Originally, the City of Luxembourg comprised only a small fort (the castle) built shortly after the middle of the 10th century on an almost inaccessible rock. In the 12th century, the settlement that developed near the castle was protected by a stone fortification wall, which was extended in the 14th and 15th centuries. In 1443, the city was taken by the troops of Burgundy. Through inheritance it passed to the Habsburgs and became Spanish until 1684. During this period, the site was transformed into a veritable fortress. After the conquest by King Louis XIV, Vauban extended and reinforced the fortifications. In the 18th century, the Austrians continued his work and created the "Gibraltar of the North". After the Congress of Vienna, the Prussians created new military structures until the dismantling was decided in 1867. Following the Treaty of London in 1867, the majority of the fortifications were demolished but many vestiges representative of all these eras remain, of which a number of gates, forts, bastions, redoubts and casemates.
The city also retains the layout of its streets and many public buildings, important testimony of its origins and its development since the 10th century. Inside and at the foot of the ramparts, quarters where people lived and engaged in trades or crafts developed. They also kept places of worship, such as the Church of St. Michel, now a veritable museum of sacred art, or the Church of St. Nicolas, subsequently transferred to the sanctuary of the Jesuits, the present cathedral. The ancient Abbey of Neumünster is a landmark in the borough of Grund. In the Upper Town, in the shadow of the walls, aristocratic families and the major religious communities built their mansions called "shelters" to be close to the administrations and official institutions. The old quarters still bear the imprint of their former inhabitants and their activities.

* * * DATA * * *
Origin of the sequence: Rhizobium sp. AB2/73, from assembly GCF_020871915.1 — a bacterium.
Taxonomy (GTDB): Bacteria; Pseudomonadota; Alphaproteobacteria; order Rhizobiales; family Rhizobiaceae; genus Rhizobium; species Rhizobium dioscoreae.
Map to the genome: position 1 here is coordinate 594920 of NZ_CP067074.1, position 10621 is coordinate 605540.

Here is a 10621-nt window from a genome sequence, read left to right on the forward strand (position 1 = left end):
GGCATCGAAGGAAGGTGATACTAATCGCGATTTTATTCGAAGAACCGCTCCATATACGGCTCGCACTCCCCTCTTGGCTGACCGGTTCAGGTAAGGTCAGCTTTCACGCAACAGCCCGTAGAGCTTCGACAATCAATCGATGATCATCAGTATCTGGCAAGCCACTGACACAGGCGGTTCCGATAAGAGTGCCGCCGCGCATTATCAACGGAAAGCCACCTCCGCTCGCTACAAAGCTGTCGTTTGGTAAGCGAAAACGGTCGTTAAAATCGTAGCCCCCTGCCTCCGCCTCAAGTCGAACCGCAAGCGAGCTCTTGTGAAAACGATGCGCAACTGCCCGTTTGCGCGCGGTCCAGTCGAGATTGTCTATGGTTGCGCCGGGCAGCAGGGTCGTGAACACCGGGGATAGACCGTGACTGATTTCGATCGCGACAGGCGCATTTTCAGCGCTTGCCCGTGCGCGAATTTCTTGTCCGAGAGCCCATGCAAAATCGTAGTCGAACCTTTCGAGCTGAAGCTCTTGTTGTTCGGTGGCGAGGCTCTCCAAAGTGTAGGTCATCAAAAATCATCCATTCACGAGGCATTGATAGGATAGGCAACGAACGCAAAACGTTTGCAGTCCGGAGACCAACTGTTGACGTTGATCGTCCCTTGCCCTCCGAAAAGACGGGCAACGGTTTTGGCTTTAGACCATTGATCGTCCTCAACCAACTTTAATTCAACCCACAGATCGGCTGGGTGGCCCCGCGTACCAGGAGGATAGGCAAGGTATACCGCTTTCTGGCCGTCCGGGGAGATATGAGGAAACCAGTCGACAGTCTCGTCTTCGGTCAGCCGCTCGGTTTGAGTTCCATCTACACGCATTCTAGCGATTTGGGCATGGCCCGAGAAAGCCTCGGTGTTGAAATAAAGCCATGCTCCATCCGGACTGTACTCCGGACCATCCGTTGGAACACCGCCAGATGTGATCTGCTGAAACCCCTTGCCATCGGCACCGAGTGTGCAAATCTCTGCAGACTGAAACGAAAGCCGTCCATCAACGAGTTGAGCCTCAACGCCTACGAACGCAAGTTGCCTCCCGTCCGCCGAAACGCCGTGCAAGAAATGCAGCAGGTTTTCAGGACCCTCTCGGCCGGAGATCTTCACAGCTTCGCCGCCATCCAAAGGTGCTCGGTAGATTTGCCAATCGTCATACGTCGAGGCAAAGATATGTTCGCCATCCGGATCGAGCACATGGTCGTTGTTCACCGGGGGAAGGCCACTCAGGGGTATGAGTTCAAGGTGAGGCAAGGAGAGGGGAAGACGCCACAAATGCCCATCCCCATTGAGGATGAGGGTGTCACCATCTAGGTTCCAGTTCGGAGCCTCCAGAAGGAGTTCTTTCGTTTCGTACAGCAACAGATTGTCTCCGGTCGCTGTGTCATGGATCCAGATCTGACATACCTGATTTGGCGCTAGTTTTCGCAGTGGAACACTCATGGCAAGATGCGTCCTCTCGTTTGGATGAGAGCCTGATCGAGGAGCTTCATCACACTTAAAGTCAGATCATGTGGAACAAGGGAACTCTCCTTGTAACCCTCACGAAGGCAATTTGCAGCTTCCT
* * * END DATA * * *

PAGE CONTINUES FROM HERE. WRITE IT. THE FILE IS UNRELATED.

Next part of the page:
Despite the dismantling of the fortress, the fortifications and the old quarters, today the city is a historical ensemble of prime importance. It is an outstanding example of a fortified European city and host to an exceptional variety of military vestiges illustrating a long period of Western history.
Criterion (iv): The City of Luxembourg played a significant role in European history for several centuries. It preserves major remains of its impressive fortifications and its old quarters, in an exceptional natural setting.
Despite the many assaults from the 15th to the 18th century and the systematic dismantling in the late 19th century, the old quarters and fortifications of the City of Luxembourg enable a complete representation of its historical significance as a fortress and historic city. Bastions and other fortifications still characterize the site of the city, even if they have lost all military significance. Inside the ramparts, the narrow streets recall the minimal housing conditions of the medieval urban fabric.
The authenticity of the old quarters and of the fortifications remains high. The massive defensive structures, by their very nature, have defied any significant changes in their shape or their materials, apart from the disappearance of certain defensive elements destroyed during the years following 1867. The largest part of the plan of the city has survived, which shows how the civil constructions were forced to comply with a plan imposed by the requirements of defence and war.
From the 19th century, several bastions were integrated as picturesque elements in urban projects. The dismantling of large sections of its defensive walls allowed the city to develop; the old quarters have thus been preserved, although many buildings had to be reassigned. Some houses have become administrative buildings or museums, but their appearance has not changed. Several elements of the fortifications buried in the 19th century have been cleared and restored.
Protection and management requirements
The protection of properties belonging either to the State or to the City of Luxembourg or individuals is governed primarily by the Law of 18 July 1983 relating to the conservation and protection of national sites and monuments. This law imposes significant restrictions on owners and occupiers of protected sites and buildings. The implementation of this legislation is the responsibility of the Ministry of Culture, Department of National Sites and Monuments.